Elimination of Porphyromonas gingivalis inhibits liver fibro
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Non-alcoholic steatohepatitis (NASH) is a critical liver disease showing potential progression to liver cirrhosis/cancer. Previously, researchers have reported that odontogenic infection of Porphyromonas gingivalis (P.g.), a major periodontal pathogen, exacerbates fibrosis in NASH through fibrosis mediators such as Transforming growth factor-β1 (TGF-β1) and Galectin-3 productions.

In this study, investigators determined the effects of therapeutic interventions using antibiotics on NASH progression induced by P.g.-odontogenic infection.

To eliminate P.g. infection, a macrolide antibiotic (Azithromycin: AZM) was applied locally and/or systemically to high fat diet-induced NASH mouse model with P.g.-odontogenic infection. After AZM-treatment, liver and periodontal tissues have been analyzed with focusing on inflammation markers such as TNF-α and IL-1β, and fibrosis markers such as Galectin-3, phosphorylated Smad2 (pSmad2; key signaling molecule of TGF-β1), number of hepatic crown-like structures (hCLS). Further, the Non-alcoholic fatty liver disease Activity Score (NAS), a common histological scoring system, and fibrosis area were evaluated.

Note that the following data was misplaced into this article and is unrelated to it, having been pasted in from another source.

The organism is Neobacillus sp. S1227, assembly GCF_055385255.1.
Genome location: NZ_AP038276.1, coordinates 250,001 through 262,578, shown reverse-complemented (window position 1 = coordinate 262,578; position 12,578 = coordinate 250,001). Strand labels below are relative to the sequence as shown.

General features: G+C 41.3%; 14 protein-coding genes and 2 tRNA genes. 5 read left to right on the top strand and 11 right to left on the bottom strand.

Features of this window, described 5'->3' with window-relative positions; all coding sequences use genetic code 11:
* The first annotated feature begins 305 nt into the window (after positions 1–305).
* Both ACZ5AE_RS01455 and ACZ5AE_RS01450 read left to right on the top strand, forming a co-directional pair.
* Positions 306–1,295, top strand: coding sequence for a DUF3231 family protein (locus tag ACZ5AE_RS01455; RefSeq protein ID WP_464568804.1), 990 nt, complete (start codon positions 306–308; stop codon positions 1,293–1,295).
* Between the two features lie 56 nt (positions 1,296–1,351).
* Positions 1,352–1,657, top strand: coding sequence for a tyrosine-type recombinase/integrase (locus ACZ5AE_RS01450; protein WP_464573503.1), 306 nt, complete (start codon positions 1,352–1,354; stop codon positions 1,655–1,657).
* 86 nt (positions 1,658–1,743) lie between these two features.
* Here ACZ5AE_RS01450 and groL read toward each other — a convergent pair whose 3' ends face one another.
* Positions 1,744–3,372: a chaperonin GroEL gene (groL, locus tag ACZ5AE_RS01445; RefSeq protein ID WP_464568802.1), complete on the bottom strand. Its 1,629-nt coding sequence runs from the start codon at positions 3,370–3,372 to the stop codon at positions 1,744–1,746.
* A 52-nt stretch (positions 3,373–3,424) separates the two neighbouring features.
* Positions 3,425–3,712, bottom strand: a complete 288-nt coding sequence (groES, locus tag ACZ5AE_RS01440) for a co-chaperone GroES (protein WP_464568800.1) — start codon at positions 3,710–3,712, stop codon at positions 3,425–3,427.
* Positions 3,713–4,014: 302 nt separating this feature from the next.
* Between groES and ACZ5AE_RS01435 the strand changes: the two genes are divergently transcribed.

P.g.-odontogenic infection significantly increased the expression of Tnf-α, Il-1β, Galectin-3, and pSmad2, the number of hCLS and NAS score whereas elimination of P.g.-odontogenic infection, especially local with/without systemic application, significantly inhibited them.

This study suggests that elimination of P.g.-odontogenic infection inhibited NASH progression induced by P.g.-odontogenic infection.

Journal of Clinical Periodontology
Source: https://doi.org/10.1111/jcpe.13523
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